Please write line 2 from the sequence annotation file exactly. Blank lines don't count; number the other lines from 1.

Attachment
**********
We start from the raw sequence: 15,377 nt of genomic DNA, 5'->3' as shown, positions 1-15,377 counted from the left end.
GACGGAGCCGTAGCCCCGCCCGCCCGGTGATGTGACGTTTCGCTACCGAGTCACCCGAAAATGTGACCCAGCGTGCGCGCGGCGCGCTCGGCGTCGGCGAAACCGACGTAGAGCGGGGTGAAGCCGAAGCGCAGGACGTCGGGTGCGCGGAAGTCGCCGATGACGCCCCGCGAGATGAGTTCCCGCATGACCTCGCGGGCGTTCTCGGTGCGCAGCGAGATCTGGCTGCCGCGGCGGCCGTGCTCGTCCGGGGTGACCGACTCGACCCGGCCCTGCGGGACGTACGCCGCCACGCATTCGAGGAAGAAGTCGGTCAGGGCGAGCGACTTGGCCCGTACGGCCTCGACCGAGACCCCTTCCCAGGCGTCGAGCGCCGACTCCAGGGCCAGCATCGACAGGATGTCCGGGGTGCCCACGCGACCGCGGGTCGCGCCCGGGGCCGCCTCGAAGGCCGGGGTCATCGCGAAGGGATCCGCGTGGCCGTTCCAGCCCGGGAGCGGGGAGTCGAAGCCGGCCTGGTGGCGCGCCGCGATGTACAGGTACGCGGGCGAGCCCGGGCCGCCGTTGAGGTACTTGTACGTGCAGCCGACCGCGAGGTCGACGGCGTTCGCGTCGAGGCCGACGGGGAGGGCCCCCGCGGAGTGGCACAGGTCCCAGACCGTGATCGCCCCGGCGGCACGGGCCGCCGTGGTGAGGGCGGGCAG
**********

GACGGAGCCGTAGCCCCGCCCGCCCGGTGATGTGACGTTTCGCTACCGAGTCACCCGAAAATGTGACCCAGCGTGCGCGCGGCGCGCTCGGCGTCGGCGAAACCGACGTAGAGCGGGGTGAAGCCGAAGCGCAGGACGTCGGGTGCGCGGAAGTCGCCGATGACGCCCCGCGAGATGAGTTCCCGCATGACCTCGCGGGCGTTCTCGGTGCGCAGCGAGATCTGGCTGCCGCGGCGGCCGTGCTCGTCCGGGGTGACCGACTCGACCCGGCCCTGCGGGACGTACGCCGCCACGCATTCGAGGAAGAAGTCGGTCAGGGCGAGCGACTTGGCCCGTACGGCCTCGACCGAGACCCCTTCCCAGGCGTCGAGCGCCGACTCCAGGGCCAGCATCGACAGGATGTCCGGGGTGCCCACGCGACCGCGGGTCGCGCCCGGGGCCGCCTCGAAGGCCGGGGTCATCGCGAAGGGATCCGCGTGGCCGTTCCAGCCCGGGAGCGGGGAGTCGAAGCCGGCCTGGTGGCGCGCCGCGATGTACAGGTACGCGGGCGAGCCCGGGCCGCCGTTGAGGTACTTGTACGTGCAGCCGACCGCGAGGTCGACGGCGTTCGCGTCGAGGCCGACGGGGAGGGCCCCCGCGGAGTGGCACAGGTCCCAGACCGTGATCGCCCCGGCGGCACGGGCCGCCGTGGTGAGGGCGGGCAG